Test batch Inference

This will test the network with random input and check if the output of each batch is the same.

./test_rtinference <network-rt-file> <number-of-batches>
# <number-of-batches> should be less or equal to the max batch size of the <network-rt-file>

# example
export TKDNN_BATCHSIZE=4           # set max batch size
rm yolo3_fp32.rt                   # be sure to delete(or move) old tensorRT files
./test_yolo3                       # build RT file
./test_rtinference yolo3_fp32.rt 4 # test with a batch size of 4

mAP demo

To compute mAP, precision, recall and f1score, run the map_demo.

A validation set is needed. To download COCO_val2017 (80 classes) run (form the root folder):

bash scripts/ COCO

To download Berkeley_val (10 classes) run (form the root folder):

bash scripts/ BDD

To compute the map, the following parameters are needed:

./map_demo <network rt> <network type [y|c|m]> <labels file path> <config file path>


  • <network rt>: rt file of a chosen network on which compute the mAP.
  • <network type [y|c|m]>: type of network. Right now only y(yolo), c(centernet) and m(mobilenet) are allowed
  • <labels file path>: path to a text file containing all the paths of the ground-truth labels. It is important that all the labels of the ground-truth are in a folder called 'labels'. In the folder containing the folder 'labels' there should be also a folder 'images', containing all the ground-truth images having the same same as the labels. To better understand, if there is a label path/to/labels/000001.txt there should be a corresponding image path/to/images/000001.jpg.
  • <config file path>: path to a yaml file with the parameters needed for the mAP computation, similar to demo/config.yaml


cd build
./map_demo dla34_cnet_FP32.rt c ../demo/COCO_val2017/all_labels.txt ../demo/config.yaml

This demo also creates a json file named net_name_COCO_res.json containing all the detections computed. The detections are in COCO format, the correct format to subit the results to CodaLab COCO detection challenge.

Existing tests and supported networks

Test Name Network Dataset N Classes Input size Weights
yolo YOLO v21 COCO 2014 80 608x608 weights
yolo_224 YOLO v21 COCO 2014 80 224x224 weights
yolo_berkeley YOLO v21 BDD100K 10 416x736 weights
yolo_relu YOLO v2 (with ReLU, not Leaky)1 COCO 2014 80 416x416 weights
yolo_tiny YOLO v2 tiny1 COCO 2014 80 416x416 weights
yolo_voc YOLO v21 VOC 21 416x416 weights
yolo3 YOLO v32 COCO 2014 80 416x416 weights
yolo3_512 YOLO v32 COCO 2017 80 512x512 weights
yolo3_berkeley YOLO v32 BDD100K 10 320x544 weights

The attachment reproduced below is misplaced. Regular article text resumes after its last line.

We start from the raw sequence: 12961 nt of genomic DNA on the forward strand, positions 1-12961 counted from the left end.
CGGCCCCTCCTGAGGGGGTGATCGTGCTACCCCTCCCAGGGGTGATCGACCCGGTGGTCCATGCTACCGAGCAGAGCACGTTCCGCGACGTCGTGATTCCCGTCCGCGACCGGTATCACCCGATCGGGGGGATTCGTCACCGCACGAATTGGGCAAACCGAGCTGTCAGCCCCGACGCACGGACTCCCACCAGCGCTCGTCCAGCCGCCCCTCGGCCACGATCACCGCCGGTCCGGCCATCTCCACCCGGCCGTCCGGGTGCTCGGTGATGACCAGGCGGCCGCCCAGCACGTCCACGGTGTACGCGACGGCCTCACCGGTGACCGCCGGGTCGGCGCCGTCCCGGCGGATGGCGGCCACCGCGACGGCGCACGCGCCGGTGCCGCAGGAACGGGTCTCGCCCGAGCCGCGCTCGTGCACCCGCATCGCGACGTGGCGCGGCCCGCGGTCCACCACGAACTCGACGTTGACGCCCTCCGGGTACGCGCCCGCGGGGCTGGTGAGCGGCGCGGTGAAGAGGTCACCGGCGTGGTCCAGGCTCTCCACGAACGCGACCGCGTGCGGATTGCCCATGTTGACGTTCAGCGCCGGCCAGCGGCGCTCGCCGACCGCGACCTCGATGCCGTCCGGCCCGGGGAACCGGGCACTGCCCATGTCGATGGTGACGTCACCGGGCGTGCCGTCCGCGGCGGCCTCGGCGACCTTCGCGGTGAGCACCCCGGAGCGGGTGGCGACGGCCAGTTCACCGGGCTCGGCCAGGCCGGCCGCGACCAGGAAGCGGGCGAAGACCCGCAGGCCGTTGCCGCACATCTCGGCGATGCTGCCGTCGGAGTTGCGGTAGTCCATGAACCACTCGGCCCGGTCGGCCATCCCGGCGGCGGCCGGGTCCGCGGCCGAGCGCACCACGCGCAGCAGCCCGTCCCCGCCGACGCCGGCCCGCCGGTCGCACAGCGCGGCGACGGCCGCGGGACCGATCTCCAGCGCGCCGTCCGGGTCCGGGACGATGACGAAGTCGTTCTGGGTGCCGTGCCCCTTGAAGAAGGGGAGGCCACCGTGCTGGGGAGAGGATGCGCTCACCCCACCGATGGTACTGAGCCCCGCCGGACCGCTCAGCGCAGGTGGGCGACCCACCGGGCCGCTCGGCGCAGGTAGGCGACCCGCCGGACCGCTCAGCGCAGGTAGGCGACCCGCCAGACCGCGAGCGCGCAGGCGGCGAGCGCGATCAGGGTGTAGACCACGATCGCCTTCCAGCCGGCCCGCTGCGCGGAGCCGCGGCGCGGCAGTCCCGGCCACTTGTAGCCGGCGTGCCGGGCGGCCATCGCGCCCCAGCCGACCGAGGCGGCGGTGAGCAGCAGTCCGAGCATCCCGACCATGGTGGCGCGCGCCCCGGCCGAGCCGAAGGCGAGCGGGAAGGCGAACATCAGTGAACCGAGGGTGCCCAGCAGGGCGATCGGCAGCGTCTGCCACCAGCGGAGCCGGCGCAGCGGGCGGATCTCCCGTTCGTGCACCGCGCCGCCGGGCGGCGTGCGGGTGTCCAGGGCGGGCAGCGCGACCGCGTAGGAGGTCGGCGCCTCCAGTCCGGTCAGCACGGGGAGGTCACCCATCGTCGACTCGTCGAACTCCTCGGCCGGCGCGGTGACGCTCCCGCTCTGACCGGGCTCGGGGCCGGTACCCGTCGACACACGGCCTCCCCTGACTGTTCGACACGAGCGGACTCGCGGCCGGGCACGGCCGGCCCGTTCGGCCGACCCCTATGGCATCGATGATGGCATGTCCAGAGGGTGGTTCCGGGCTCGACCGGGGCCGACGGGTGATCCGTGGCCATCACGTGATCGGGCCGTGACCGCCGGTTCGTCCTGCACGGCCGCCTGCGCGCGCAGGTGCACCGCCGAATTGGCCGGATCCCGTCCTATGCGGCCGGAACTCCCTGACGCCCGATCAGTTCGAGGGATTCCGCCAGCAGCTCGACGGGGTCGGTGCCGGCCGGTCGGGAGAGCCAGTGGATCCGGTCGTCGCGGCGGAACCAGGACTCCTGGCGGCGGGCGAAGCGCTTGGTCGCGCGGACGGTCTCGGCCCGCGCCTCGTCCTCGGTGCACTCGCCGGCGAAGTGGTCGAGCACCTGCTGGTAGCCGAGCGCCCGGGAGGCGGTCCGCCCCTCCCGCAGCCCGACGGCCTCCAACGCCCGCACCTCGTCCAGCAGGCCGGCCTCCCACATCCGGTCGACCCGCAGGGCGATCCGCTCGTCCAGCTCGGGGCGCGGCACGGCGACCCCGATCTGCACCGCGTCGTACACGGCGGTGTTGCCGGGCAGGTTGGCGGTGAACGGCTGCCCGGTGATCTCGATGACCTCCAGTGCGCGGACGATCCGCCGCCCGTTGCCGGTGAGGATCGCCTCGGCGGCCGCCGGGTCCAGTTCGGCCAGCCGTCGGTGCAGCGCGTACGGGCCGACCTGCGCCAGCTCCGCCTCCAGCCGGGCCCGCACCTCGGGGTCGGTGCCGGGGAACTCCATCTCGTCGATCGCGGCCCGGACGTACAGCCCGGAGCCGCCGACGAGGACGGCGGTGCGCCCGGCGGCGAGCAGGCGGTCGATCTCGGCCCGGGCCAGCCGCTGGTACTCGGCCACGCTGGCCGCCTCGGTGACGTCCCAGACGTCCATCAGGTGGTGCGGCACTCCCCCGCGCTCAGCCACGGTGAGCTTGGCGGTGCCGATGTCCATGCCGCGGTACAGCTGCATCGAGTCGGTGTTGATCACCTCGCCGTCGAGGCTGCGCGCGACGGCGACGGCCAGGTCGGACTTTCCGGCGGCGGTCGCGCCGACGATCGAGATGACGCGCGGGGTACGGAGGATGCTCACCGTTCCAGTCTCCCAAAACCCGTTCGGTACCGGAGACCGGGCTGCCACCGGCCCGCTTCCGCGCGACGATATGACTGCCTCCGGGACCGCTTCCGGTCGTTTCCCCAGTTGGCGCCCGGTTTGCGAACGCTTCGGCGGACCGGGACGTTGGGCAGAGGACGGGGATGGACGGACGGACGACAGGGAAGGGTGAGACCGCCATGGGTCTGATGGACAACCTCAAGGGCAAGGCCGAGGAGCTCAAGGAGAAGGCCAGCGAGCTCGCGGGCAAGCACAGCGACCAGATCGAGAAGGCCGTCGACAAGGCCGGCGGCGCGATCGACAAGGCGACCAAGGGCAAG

yolo3_coco4 YOLO v32 COCO 2014 4 416x416 weights
yolo3_flir YOLO v32 FREE FLIR 3 320x544 weights
yolo3_tiny YOLO v3 tiny2 COCO 2014 80 416x416 weights
yolo3_tiny512 YOLO v3 tiny2 COCO 2017 80 512x512 weights
dla34 Deep Leayer Aggreagtion (DLA) 343 COCO 2014 80 224x224 weights
dla34_cnet Centernet (DLA34 backend)4 COCO 2017 80 512x512 weights
mobilenetv2ssd Mobilnet v2 SSD Lite5 VOC 21 300x300 weights
mobilenetv2ssd512 Mobilnet v2 SSD Lite5 COCO 2017 81 512x512 weights
resnet101 Resnet 1016 COCO 2014 80 224x224 weights
resnet101_cnet Centernet (Resnet101 backend)4 COCO 2017 80 512x512 weights
csresnext50-panet-spp Cross Stage Partial Network 7 COCO 2014 80 416x416 weights
yolo4 Yolov4 8 COCO 2017 80 416x416 weights
yolo4_berkeley Yolov4 8 BDD100K 10 540x320 weights
yolo4tiny Yolov4 tiny COCO 2017 80 416x416 weights


  1. Redmon, Joseph, and Ali Farhadi. "YOLO9000: better, faster, stronger." Proceedings of the IEEE conference on computer vision and pattern recognition. 2017.
  2. Redmon, Joseph, and Ali Farhadi. "Yolov3: An incremental improvement." arXiv preprint arXiv:1804.02767 (2018).
  3. Yu, Fisher, et al. "Deep layer aggregation." Proceedings of the IEEE conference on computer vision and pattern recognition. 2018.
  4. Zhou, Xingyi, Dequan Wang, and Philipp Krähenbühl. "Objects as points." arXiv preprint arXiv:1904.07850 (2019).
  5. Sandler, Mark, et al. "Mobilenetv2: Inverted residuals and linear bottlenecks." Proceedings of the IEEE conference on computer vision and pattern recognition. 2018.
  6. He, Kaiming, et al. "Deep residual learning for image recognition." Proceedings of the IEEE conference on computer vision and pattern recognition. 2016.
  7. Wang, Chien-Yao, et al. "CSPNet: A New Backbone that can Enhance Learning Capability of CNN." arXiv preprint arXiv:1911.11929 (2019).
  8. Bochkovskiy, Alexey, Chien-Yao Wang, and Hong-Yuan Mark Liao. "YOLOv4: Optimal Speed and Accuracy of Object Detection." arXiv preprint arXiv:2004.10934 (2020).


This work has been supported by the EU H2020 project CLASS, contract #780622.


Deep neural network library and toolkit to do high performace inference on NVIDIA jetson platforms